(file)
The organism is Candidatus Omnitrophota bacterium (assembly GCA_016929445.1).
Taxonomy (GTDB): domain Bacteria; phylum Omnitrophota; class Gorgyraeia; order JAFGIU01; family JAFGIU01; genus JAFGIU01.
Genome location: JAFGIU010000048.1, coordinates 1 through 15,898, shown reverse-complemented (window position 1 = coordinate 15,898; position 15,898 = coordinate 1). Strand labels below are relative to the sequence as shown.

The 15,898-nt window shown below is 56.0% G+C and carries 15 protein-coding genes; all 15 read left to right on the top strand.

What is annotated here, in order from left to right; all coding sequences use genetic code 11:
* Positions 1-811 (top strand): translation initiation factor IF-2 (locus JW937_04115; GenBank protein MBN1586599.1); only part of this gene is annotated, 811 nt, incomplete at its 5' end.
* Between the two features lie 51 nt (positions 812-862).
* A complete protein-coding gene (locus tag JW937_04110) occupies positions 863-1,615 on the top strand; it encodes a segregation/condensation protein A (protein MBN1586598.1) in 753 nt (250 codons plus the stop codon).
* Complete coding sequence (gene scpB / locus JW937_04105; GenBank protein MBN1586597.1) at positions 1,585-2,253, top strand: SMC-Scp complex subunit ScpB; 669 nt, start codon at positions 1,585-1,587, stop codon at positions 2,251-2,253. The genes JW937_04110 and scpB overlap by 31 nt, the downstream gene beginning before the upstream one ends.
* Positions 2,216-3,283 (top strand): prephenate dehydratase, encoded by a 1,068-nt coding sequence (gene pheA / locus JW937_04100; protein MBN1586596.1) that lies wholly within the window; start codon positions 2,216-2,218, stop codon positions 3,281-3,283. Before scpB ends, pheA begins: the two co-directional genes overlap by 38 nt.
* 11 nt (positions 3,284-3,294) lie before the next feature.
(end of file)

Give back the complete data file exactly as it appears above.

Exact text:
The organism is Candidatus Omnitrophota bacterium (assembly GCA_016929445.1).
Taxonomy (GTDB): domain Bacteria; phylum Omnitrophota; class Gorgyraeia; order JAFGIU01; family JAFGIU01; genus JAFGIU01.
Genome location: JAFGIU010000048.1, coordinates 1 through 15,898, shown reverse-complemented (window position 1 = coordinate 15,898; position 15,898 = coordinate 1). Strand labels below are relative to the sequence as shown.

The 15,898-nt window shown below is 56.0% G+C and carries 15 protein-coding genes; all 15 read left to right on the top strand.

What is annotated here, in order from left to right; all coding sequences use genetic code 11:
* Positions 1-811 (top strand): translation initiation factor IF-2 (locus JW937_04115; GenBank protein MBN1586599.1); only part of this gene is annotated, 811 nt, incomplete at its 5' end.
* Between the two features lie 51 nt (positions 812-862).
* A complete protein-coding gene (locus tag JW937_04110) occupies positions 863-1,615 on the top strand; it encodes a segregation/condensation protein A (protein MBN1586598.1) in 753 nt (250 codons plus the stop codon).
* Complete coding sequence (gene scpB / locus JW937_04105; GenBank protein MBN1586597.1) at positions 1,585-2,253, top strand: SMC-Scp complex subunit ScpB; 669 nt, start codon at positions 1,585-1,587, stop codon at positions 2,251-2,253. The genes JW937_04110 and scpB overlap by 31 nt, the downstream gene beginning before the upstream one ends.
* Positions 2,216-3,283 (top strand): prephenate dehydratase, encoded by a 1,068-nt coding sequence (gene pheA / locus JW937_04100; protein MBN1586596.1) that lies wholly within the window; start codon positions 2,216-2,218, stop codon positions 3,281-3,283. Before scpB ends, pheA begins: the two co-directional genes overlap by 38 nt.
* 11 nt (positions 3,284-3,294) lie before the next feature.